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From Lagrangian I got two primary constraint $\phi_i$ and $\phi$. And my Hamiltonian in presence of the constraints becomes- $$H_p=p\dot q-L+\lambda_i\phi_i+\lambda\phi$$ here the $\lambda_i$ and $\lambda$ are Lagrange undetermined multiplier. Now from $\dot \phi_i=[\phi_i,H_p]$ I got secondary constraint $\Sigma_k$ and from $\dot \phi=[\phi,H_p]$ I got another secondary constraint $\Sigma$ . To satisfy the consistency condition I calculated the $\dot \Sigma_k=[\Sigma_k,H_p]$ and $\dot\Sigma=[\Sigma,H_p]$. $$$$ From the relation I have $\dot \Sigma\approx0$. But the $\dot \Sigma_k$ gives the value of of $\lambda_i$. Now can anyone help me how can I further analyze the constraints in this case? Do I have to put the value of $\lambda_i$ in the equation of $H_p$ and calculate the commutation again? An example would be lovely.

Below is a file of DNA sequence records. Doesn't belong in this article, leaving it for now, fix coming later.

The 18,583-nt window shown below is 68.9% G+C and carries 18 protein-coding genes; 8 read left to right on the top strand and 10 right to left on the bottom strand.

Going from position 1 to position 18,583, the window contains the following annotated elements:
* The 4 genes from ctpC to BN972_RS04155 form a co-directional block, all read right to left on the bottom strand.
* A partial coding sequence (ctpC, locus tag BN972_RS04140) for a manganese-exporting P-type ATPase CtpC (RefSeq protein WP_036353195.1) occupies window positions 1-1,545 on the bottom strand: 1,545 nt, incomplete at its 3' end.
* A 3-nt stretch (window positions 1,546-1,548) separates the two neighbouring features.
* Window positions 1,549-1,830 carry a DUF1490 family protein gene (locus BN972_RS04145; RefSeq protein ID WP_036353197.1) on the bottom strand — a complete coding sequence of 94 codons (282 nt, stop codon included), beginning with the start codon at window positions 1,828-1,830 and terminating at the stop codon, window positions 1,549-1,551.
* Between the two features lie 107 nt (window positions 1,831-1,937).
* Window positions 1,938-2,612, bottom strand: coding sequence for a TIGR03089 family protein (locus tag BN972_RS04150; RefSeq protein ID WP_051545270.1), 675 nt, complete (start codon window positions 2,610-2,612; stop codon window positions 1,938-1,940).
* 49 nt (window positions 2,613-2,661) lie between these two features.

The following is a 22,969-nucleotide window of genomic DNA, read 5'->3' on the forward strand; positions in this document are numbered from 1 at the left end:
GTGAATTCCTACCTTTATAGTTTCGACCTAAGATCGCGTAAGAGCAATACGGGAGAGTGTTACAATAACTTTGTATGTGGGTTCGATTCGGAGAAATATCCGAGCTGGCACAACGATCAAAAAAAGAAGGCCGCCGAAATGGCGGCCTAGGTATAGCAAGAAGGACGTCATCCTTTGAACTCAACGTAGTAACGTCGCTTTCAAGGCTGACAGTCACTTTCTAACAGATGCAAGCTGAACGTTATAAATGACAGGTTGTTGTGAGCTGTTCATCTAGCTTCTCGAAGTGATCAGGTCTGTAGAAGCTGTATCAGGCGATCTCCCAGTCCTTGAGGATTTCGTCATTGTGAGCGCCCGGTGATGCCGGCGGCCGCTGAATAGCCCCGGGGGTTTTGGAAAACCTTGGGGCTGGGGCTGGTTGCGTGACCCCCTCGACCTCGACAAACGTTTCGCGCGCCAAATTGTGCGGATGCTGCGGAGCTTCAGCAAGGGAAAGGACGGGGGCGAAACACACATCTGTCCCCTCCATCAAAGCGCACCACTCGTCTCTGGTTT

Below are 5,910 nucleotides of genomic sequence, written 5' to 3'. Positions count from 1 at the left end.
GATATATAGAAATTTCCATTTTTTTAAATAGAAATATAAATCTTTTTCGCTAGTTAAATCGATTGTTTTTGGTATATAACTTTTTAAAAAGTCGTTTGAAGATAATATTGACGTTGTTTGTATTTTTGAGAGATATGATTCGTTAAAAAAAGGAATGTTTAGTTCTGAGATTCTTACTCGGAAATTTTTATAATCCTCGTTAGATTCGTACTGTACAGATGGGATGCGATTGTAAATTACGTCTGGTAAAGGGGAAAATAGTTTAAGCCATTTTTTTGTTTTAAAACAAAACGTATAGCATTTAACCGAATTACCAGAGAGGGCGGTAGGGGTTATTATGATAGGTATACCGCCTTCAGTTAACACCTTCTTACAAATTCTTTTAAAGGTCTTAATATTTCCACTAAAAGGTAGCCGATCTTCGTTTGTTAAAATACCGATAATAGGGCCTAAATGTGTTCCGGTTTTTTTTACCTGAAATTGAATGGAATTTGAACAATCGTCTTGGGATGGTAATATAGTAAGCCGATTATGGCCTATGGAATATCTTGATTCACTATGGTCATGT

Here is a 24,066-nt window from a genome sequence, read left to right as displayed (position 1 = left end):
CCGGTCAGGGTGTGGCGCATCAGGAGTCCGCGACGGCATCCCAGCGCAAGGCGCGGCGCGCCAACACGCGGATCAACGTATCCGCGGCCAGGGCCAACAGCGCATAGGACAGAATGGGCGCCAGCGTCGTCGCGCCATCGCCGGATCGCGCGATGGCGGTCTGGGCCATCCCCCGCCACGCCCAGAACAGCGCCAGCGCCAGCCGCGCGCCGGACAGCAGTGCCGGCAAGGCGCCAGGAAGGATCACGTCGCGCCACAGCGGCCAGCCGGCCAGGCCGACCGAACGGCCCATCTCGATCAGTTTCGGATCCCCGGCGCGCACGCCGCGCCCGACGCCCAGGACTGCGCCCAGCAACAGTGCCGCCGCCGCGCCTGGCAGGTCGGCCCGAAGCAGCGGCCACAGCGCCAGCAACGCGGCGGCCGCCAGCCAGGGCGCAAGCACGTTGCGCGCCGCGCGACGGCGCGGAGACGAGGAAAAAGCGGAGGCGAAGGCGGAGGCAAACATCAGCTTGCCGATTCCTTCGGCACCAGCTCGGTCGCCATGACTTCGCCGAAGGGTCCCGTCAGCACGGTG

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As I know, from the time consistency of $\Sigma_i$ you will not get another constraint. You have to substitute the Lagrange multiplier in the Hamiltonian by what you got. But I can not understand what you want to say by $\dot{\Sigma}=0$. If you mean 0=0, it is the end! But if it gives you an expression you have to continue and consider $\dot{\Sigma}=0$ as a new constraint. Check whether this new expression does not be a linear combination of other constraints. Generally It is not necessary to add secondary constraints to the complete Hamiltonian ($H_p$).

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